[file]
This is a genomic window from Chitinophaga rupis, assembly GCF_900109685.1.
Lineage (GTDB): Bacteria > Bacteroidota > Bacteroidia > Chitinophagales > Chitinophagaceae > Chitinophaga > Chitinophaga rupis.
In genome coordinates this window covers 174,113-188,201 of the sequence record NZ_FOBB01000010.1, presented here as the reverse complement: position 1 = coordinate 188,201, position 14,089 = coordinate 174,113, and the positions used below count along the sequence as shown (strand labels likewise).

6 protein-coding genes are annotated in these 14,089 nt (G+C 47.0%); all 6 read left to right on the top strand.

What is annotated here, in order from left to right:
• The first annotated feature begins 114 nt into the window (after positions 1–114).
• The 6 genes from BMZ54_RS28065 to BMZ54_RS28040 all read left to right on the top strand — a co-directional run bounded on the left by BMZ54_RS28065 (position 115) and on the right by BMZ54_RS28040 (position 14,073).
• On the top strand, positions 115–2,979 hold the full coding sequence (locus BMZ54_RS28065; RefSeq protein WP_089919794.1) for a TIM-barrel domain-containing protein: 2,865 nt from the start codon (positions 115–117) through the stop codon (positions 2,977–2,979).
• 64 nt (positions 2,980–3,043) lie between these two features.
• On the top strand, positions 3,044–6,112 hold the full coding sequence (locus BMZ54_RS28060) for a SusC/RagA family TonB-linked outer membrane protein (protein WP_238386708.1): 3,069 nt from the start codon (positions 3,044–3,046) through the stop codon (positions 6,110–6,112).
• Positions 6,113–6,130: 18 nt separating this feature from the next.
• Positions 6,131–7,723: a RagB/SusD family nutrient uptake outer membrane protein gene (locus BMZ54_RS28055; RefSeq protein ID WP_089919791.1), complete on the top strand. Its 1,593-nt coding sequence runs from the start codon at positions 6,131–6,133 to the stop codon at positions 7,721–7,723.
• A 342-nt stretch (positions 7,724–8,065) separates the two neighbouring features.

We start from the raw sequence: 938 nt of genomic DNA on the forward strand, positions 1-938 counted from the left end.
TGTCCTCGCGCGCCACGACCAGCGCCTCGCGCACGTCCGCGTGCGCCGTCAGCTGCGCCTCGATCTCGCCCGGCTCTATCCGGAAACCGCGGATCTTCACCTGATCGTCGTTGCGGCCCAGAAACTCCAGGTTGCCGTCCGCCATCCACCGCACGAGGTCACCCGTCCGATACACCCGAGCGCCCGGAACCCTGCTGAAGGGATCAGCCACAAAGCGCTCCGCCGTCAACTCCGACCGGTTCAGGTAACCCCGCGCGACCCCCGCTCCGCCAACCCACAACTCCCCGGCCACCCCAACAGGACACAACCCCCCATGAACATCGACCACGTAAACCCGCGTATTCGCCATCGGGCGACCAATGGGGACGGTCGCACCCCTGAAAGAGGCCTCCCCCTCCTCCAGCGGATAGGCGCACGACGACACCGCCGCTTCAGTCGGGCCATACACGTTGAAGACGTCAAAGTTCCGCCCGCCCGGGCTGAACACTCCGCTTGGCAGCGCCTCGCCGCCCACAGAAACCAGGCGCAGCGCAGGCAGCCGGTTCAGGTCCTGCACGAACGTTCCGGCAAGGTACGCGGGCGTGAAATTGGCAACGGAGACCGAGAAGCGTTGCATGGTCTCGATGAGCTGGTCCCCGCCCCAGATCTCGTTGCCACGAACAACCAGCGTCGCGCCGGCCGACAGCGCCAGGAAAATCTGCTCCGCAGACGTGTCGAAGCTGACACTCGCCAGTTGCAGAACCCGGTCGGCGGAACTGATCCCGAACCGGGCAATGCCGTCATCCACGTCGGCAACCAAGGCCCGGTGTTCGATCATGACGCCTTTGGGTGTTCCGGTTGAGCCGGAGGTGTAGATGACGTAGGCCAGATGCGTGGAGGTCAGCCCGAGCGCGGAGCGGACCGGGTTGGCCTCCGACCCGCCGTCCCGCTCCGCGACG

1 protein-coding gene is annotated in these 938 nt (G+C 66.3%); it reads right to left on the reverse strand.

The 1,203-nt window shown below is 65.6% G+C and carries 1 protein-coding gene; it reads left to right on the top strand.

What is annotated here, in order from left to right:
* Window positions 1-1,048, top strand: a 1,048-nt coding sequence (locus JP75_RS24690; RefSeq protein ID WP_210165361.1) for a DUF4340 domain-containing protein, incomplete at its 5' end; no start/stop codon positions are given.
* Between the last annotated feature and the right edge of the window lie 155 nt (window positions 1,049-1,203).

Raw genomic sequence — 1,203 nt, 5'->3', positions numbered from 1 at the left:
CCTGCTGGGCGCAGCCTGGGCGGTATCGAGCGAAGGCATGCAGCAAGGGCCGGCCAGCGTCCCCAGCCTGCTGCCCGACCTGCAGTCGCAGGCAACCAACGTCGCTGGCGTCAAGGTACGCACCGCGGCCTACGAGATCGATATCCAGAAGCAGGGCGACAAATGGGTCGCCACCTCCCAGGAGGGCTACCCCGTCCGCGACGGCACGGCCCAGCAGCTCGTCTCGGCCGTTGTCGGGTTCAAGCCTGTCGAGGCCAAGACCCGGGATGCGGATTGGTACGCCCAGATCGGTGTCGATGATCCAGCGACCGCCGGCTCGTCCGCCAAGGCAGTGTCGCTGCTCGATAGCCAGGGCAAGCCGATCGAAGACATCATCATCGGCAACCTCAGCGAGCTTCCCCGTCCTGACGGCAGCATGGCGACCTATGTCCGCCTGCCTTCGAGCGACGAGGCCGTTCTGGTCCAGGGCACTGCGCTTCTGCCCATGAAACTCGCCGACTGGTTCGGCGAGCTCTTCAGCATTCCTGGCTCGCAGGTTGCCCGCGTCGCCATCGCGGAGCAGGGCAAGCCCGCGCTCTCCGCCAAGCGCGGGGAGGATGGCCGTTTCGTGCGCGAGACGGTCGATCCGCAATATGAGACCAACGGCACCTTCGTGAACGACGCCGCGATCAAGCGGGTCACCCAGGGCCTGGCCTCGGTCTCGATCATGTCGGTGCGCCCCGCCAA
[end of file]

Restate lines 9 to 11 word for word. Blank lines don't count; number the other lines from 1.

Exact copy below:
• 64 nt (positions 2,980–3,043) lie between these two features.
• On the top strand, positions 3,044–6,112 hold the full coding sequence (locus BMZ54_RS28060) for a SusC/RagA family TonB-linked outer membrane protein (protein WP_238386708.1): 3,069 nt from the start codon (positions 3,044–3,046) through the stop codon (positions 6,110–6,112).
• Positions 6,113–6,130: 18 nt separating this feature from the next.